Posted By Cliff Tuttle | July 17, 2012
Although there is a growing surplus of owners that would like to sell their houses, many cannot because there is negative equity. In other words, the mortgage balance is higher than the current fair market value. While some are forced to seek short sales, that guarantees that the seller will walk away with no cash. As a result, a large number of potential sellers simply stay out of the market. And that in turn, boosts prices. If there had been more sellers, competition would drive prices down. Here’s a report that discusses this trend.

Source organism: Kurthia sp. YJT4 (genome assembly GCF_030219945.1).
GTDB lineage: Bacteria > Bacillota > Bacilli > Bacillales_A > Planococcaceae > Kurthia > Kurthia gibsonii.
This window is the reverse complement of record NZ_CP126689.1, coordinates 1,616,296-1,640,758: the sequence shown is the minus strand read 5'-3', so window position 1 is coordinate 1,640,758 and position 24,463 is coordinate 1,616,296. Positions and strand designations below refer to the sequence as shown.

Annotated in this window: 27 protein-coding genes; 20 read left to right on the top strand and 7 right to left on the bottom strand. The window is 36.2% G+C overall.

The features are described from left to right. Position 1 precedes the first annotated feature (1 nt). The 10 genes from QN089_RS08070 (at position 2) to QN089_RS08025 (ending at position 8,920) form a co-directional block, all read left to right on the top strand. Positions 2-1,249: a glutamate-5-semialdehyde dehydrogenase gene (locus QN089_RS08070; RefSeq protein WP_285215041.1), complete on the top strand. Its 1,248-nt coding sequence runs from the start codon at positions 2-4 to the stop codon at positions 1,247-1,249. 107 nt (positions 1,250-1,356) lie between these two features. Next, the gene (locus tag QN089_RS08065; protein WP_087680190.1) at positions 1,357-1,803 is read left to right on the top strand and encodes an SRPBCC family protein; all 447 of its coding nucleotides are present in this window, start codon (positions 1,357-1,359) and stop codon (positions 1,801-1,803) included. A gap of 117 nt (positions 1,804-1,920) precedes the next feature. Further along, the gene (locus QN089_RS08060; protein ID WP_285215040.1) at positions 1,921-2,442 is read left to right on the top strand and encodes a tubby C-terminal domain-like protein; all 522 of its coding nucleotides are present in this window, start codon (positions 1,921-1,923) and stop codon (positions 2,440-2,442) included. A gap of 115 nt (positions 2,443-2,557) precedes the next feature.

This phenomenon has the same effect on assessments. Properties under water stay off the market. This deprives non-selling owners of comparable sales at true market value — lower than the mortgage in many cases. Short sales and sales by banks are often culled by assessors as not being representative of the market. Sometimes they are wrong — those low values ARE the market.
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